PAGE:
Based upon the facts as we know them today, we do not see a large scale trade war in the future. More importantly, we do not think these tariff talks and trade threats will cause a major disruption in the global economy. As we mentioned after the surprise Brexit vote and the following market selloff, the people who negotiate these deals understand their economic history and the importance of trade to economic wellbeing. Though markets may go through bouts of panic, we expect global trade to continue largely unabated and economic fundamentals to remain solid.

This article was written by Gary Stringer, CIO, Kim Escue, Senior Portfolio Manager, and Chad Keller, COO and CCO at Stringer Asset Management, a participant in the ETF Strategist Channel.

DISCLOSURES

Any forecasts, figures, opinions or investment techniques and strategies explained are Stringer Asset Management, LLC’s as of the date of publication. They are considered to be accurate at the time of writing, but no warranty of accuracy is given and no liability in respect to error or omission is accepted. They are subject to change without reference or notification. The views contained herein are not to be taken as advice or a recommendation to buy or sell any investment and the material should not be relied upon as containing sufficient information to support an investment decision. It should be noted that the value of investments and the income from them may fluctuate in accordance with market conditions and taxation agreements and investors may not get back the full amount invested.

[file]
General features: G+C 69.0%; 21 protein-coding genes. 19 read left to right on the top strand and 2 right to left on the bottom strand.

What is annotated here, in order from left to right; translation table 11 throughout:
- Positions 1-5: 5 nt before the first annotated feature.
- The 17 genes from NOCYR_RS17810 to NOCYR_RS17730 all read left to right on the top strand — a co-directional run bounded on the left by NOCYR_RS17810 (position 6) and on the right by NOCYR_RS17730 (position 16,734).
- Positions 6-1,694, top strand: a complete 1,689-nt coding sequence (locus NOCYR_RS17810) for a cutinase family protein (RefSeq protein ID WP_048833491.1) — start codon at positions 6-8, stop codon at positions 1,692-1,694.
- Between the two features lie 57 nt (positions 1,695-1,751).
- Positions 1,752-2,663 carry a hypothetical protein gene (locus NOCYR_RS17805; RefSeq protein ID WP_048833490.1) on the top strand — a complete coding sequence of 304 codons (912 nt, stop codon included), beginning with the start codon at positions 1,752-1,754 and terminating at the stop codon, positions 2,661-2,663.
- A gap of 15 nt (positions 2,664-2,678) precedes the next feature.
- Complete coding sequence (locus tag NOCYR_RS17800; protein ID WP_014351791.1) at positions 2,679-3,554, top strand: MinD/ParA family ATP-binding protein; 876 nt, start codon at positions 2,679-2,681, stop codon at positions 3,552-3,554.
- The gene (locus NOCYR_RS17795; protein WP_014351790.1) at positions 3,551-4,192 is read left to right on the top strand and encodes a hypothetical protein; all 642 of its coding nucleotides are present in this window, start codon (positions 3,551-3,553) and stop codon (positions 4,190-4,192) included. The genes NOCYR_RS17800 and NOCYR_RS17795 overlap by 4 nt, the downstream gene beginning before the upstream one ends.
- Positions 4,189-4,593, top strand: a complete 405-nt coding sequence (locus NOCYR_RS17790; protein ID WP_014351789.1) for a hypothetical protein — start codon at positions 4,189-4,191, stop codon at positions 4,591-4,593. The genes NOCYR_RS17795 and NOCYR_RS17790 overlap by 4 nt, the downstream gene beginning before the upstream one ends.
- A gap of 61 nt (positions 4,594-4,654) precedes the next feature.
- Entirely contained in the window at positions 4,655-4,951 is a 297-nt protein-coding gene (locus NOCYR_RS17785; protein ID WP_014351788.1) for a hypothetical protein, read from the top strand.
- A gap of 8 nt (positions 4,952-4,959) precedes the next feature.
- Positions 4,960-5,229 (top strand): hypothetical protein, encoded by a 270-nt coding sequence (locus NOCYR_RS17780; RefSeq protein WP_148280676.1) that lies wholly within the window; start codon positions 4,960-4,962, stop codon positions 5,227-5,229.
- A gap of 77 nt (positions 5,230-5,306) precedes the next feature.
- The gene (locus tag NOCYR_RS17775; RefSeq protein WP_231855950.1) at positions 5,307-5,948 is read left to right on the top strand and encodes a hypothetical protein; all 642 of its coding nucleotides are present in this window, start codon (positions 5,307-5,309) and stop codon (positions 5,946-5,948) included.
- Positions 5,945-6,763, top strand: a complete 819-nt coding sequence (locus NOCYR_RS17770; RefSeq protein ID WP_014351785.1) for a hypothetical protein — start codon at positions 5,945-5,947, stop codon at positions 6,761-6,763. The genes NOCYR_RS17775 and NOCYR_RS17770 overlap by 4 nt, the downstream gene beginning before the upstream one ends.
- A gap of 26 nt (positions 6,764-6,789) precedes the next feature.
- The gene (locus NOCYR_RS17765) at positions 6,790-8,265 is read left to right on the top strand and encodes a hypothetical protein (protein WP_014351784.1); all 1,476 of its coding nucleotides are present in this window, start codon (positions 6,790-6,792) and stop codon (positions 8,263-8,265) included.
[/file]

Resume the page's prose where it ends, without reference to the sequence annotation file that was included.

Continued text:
Past performance and yield may not be a reliable guide to future performance. Current performance may be higher or lower than the performance quoted.

Data is provided by various sources and prepared by Stringer Asset Management, LLC and has not been verified or audited by an independent accountant.